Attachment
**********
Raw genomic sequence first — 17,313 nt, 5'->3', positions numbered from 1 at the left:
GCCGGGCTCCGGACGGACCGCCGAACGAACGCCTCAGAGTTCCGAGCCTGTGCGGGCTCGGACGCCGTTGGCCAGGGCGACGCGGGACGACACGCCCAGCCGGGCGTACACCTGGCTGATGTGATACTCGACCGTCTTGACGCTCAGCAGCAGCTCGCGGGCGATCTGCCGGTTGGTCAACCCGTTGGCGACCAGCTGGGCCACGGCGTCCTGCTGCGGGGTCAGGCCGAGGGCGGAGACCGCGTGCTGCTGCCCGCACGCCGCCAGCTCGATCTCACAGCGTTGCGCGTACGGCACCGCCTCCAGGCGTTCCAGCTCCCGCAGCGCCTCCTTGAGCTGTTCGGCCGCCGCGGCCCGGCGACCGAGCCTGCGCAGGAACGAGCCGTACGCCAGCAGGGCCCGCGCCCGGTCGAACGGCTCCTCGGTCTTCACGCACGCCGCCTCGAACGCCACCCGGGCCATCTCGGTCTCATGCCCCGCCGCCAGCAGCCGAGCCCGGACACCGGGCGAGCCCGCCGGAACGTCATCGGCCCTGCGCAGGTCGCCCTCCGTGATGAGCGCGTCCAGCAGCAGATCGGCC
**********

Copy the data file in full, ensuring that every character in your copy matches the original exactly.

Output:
Raw genomic sequence first — 17,313 nt, 5'->3', positions numbered from 1 at the left:
GCCGGGCTCCGGACGGACCGCCGAACGAACGCCTCAGAGTTCCGAGCCTGTGCGGGCTCGGACGCCGTTGGCCAGGGCGACGCGGGACGACACGCCCAGCCGGGCGTACACCTGGCTGATGTGATACTCGACCGTCTTGACGCTCAGCAGCAGCTCGCGGGCGATCTGCCGGTTGGTCAACCCGTTGGCGACCAGCTGGGCCACGGCGTCCTGCTGCGGGGTCAGGCCGAGGGCGGAGACCGCGTGCTGCTGCCCGCACGCCGCCAGCTCGATCTCACAGCGTTGCGCGTACGGCACCGCCTCCAGGCGTTCCAGCTCCCGCAGCGCCTCCTTGAGCTGTTCGGCCGCCGCGGCCCGGCGACCGAGCCTGCGCAGGAACGAGCCGTACGCCAGCAGGGCCCGCGCCCGGTCGAACGGCTCCTCGGTCTTCACGCACGCCGCCTCGAACGCCACCCGGGCCATCTCGGTCTCATGCCCCGCCGCCAGCAGCCGAGCCCGGACACCGGGCGAGCCCGCCGGAACGTCATCGGCCCTGCGCAGGTCGCCCTCCGTGATGAGCGCGTCCAGCAGCAGATCGGCC